Unusual minerals found in craters on the moon may be alien, a new study suggests.
The claim is made in a paper published in Nature Geoscience that uses computer modelling to show these rare minerals may not be indigenous to the moon as previously believed.
Magnesium-rich spinel and olivine found in the central peaks of lunar craters have long been assumed by scientists to have been forced to the surface by the impact of the asteroid or meteorite that caused the crater.
It was believed any collision that big would melt or vaporize the impacting material, leaving behind only geochemical traces and tiny fragments.
However, Jay Melosh from Indiana's Purdue University and colleagues used computer simulations to show asteroids were capable of still producing these craters at lower impact speeds, giving them greater chance of survival.
"We find that for ... impact velocities below about 12 kilometres per second, the projectile may both survive the impact, and be swept back into the central peak of the final crater as it collapses," the authors write.
On Earth, spinel forms under high temperatures and pressures not seen near the moon's surface. It is also found in some asteroids and meteors.
But the detection of concentrations of spinel and olivine in central lunar crater peaks has raised speculation about the minerals' origin.
The authors performed simulations using a variety of impact speeds between six and 16 kilometres per second.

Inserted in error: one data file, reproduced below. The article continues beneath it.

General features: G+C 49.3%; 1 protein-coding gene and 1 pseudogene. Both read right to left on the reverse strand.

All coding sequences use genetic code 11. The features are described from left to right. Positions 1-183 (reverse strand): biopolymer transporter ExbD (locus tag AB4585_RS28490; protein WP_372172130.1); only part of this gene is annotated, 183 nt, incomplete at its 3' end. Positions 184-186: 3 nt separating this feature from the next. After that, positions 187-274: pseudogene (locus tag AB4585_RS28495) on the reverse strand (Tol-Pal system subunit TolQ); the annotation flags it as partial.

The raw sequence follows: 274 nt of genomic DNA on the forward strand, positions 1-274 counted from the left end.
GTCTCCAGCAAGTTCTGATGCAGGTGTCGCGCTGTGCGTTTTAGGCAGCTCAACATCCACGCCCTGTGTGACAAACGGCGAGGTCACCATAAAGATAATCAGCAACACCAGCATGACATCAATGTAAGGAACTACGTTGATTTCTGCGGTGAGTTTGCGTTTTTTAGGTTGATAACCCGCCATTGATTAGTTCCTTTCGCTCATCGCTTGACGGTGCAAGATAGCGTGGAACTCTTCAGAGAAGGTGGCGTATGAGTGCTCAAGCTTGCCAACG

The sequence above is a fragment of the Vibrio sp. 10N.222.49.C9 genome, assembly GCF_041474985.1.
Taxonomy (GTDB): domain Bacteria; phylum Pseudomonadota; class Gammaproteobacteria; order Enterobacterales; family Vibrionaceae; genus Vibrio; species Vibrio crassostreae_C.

"We focused on a simulation of the 93-kilometre diameter Copernicus crater because of the reports of olivine and magnesium-spinel in its central peak," the authors write.
"But our simulation also applies to the similar-size Theophilus crater ... as well as to the smaller Tycho crater."
Their simulations revealed about a quarter of lunar impacts occur at speeds below 12 kilometres per second, which is slow enough for a significant fraction of the impacting object to remain largely intact.
"The olivine observed in the central peaks of Copernicus and other lunar craters may be a remnant of the projectile and thus does not indicate deep excavation of the lunar mantle or lower crust," the authors write.
Their conclusions about low-velocity asteroid impacts are entirely plausible, according to astronomer Michael Brown of Melbourne's Monash University.
"When a large asteroid hits Earth, because of the Earth's gravity and because of the velocity of the asteroid, you're looking at impact speeds of 20-30 kilometres per second," says Brown.
"On the moon you have lower gravity ... it's possible that near-Earth asteroids, which move relatively slowly compared to the speed of the Earth or the moon, might come in at such slow speeds that a large part of the asteroid might not melt at all."
According to Brown, asteroid impact speeds can be as low as three, four or five kilometres per second, and still leave a crater with a central peak.
"A rock 10, 20 or 50 kilometres [wide], coming in at five kilometres per second still packs a mighty punch," says Brown. "So it's certainly possible for a large asteroid to create a large crater."
However, Brown says there are some concentrations of spinel on the moon's surface that can't be associated with impact events.
"And to throw another spanner in the works, there are other examples which can't be explained by low-speed impacts," says Brown.
A commentary on the research in Nature by Erik Asphaug of Arizona State University, points to some craters with spinel that also have evidence of large volumes of molten rock.
"That's presumably a signature of a high-velocity impact," says Brown.
"So perhaps some spinel was also excavated from below the lunar surface during an impact after all."